Thursday, May 24, 2012

Moonrise Kingdom

Wes Anderson is known for combining dry humor with flawed characters that become the hero of the melancholy story.  His films are known  for their cinematography and soundtracks featuring folk and early rock music.  Wes Anderson frequently works with many of the same actors and in Moonrise Kingdom he doesn't deviate from his comfort zone by working with his writing partner Roman Copala along with actors Bill Murray and Jason Schwartzman.

The film is about Sam (Jared Gilman), a 12 year old orphan, who runs away from Camp Ivanhoe where his Khaki Scout troupe 55 is preparing for the Great Khaki Scout Hullabaloo.  Sam runs away with Suzy (Kara Hayward), the melancholy daughter of a local family (Bill Murray and Frances McDormand).  Together they plan to live happily ever after at mile 3.5 (better known as Moonrise Kingdom) of the ChickChaw Territory on the Island of New Penzance.  Upon discovering the missing children a local search party led by the Police Captain Sharp (Bruce Willis), the Khaki Scoutmaster Randy Ward (Edward Norton), and Suzy's parents fan out to find them.  Mayhem ensues.  Social Services (Tilda Swinton) gets called in to bring order to the mayhem that has been created. 

Moonrise Kingdom debuted at the Cannes Film Festival to amazing reviews and you can expect the attention to continue to grow for this film.  The performances from the ensemble cast are excellent; going against type cast for some (Edward Norton) and with the type cast (Bruce Willis).  Bill Murray and Francis McDormand portray a broken marriage with the brilliance we have come to expect by them.  Harvey Keitel makes a small appearance as the Khaki Scout leader at the Hullabloo at the climax of the story.  All the supporting characters have a purpose for being there. The actors deliver and the love story between two teenagers is at moments convincing and at moments funny.  The best for me was the narrator Bob Balaban who comes into the story at the critical time.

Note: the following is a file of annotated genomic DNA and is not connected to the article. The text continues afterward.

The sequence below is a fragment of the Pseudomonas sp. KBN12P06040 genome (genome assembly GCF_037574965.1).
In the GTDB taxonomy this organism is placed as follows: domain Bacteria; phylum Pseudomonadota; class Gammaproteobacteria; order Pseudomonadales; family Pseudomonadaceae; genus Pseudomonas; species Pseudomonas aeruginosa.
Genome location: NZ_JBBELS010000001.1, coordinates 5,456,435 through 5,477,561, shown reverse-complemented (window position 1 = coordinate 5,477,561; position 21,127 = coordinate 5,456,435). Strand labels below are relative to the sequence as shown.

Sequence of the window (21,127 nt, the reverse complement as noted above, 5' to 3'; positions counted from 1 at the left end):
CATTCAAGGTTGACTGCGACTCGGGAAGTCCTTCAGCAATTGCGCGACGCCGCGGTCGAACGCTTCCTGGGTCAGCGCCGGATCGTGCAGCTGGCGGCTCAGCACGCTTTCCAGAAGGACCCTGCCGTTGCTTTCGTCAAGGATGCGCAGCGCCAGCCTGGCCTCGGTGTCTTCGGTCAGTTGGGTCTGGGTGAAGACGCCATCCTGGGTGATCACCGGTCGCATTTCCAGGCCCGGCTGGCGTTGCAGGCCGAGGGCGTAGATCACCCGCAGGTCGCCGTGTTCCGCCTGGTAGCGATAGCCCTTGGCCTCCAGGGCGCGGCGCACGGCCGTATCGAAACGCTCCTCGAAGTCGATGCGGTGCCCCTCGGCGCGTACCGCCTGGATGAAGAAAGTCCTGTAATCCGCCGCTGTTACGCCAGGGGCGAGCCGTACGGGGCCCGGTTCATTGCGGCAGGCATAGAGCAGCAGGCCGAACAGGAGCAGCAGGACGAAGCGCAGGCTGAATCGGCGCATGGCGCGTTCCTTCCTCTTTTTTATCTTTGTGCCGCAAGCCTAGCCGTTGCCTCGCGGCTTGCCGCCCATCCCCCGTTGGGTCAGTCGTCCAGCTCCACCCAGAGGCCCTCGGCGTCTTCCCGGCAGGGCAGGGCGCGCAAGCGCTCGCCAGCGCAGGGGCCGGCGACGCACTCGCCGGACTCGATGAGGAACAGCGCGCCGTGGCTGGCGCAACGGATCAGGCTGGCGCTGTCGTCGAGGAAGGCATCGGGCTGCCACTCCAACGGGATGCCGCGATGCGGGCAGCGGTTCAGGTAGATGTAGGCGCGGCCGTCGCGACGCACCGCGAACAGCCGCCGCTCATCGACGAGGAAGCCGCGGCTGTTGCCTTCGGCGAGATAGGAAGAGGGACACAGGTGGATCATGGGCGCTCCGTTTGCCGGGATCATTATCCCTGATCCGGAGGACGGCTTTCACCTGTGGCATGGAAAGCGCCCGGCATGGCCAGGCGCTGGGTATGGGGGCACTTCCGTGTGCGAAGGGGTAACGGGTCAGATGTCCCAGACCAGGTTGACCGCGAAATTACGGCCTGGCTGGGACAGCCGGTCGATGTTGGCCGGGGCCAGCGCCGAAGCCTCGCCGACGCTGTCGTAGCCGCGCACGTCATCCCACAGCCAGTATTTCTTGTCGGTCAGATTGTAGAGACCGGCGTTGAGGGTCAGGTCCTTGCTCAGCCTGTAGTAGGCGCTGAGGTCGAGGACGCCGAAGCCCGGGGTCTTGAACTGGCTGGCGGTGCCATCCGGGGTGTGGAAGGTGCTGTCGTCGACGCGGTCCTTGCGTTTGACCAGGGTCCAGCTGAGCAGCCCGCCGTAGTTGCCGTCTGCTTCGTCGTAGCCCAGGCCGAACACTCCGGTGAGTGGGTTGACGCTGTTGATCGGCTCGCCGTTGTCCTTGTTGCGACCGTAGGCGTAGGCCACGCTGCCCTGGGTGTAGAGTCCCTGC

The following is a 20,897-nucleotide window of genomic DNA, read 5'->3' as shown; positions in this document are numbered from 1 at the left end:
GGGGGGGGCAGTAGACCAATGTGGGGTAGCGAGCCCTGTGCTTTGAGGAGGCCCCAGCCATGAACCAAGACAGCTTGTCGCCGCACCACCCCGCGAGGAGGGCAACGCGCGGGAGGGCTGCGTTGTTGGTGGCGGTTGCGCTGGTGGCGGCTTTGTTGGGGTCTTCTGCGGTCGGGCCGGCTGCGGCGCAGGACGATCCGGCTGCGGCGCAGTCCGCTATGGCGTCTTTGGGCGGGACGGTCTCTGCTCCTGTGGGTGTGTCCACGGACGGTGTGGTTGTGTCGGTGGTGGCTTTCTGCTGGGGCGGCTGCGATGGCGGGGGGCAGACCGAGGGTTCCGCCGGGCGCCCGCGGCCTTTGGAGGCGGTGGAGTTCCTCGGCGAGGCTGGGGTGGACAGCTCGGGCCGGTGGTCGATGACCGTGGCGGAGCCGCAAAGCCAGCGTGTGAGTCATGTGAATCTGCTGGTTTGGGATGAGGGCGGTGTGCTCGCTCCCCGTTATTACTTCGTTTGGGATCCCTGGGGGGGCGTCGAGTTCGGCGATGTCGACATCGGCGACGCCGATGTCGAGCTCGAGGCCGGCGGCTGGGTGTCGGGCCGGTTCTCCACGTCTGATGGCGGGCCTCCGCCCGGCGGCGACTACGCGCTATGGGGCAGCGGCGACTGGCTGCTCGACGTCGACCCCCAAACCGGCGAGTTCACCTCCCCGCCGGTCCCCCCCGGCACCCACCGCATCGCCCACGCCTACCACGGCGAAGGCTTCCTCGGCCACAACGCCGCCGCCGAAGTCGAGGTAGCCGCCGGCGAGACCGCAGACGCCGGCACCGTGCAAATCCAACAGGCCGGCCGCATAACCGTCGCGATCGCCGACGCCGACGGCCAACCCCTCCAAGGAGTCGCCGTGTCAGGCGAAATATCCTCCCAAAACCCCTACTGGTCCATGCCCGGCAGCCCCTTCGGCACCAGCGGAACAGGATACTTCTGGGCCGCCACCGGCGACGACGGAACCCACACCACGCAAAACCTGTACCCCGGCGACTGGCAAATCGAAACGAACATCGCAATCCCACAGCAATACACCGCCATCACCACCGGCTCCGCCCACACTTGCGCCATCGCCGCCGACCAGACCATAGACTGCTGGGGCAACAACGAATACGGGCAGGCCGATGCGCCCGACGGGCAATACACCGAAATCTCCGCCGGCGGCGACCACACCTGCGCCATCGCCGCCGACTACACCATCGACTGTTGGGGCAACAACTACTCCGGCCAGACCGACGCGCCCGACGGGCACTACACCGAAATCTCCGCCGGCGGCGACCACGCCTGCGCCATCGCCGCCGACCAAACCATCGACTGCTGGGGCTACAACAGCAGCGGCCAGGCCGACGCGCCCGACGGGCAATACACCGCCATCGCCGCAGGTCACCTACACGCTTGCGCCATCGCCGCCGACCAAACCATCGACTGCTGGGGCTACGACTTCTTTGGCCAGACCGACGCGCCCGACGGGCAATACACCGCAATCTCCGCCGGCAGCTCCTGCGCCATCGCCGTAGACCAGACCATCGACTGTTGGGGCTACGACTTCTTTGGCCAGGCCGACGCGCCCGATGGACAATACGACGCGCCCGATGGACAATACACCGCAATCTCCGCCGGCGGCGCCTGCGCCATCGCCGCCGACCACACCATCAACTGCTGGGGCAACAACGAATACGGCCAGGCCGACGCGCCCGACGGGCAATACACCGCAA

This is a brilliant script, which is to be expected from Wes Anderson, and is an early nominee for best original screenplay. I cannot say enough positive things about this film without giving away the story any more than I have already discussed.  If you are a Wes Anderson fan and have seen any of his other films (Rushmore-1998, The Royal Tenenbaums-2001, The Darjeeling Limited -2007, or Fantastic Mr. Fox-2009) you will enjoy Moonrise Kingdom.  This is a 5 Quack film and also an early nominee for best film.

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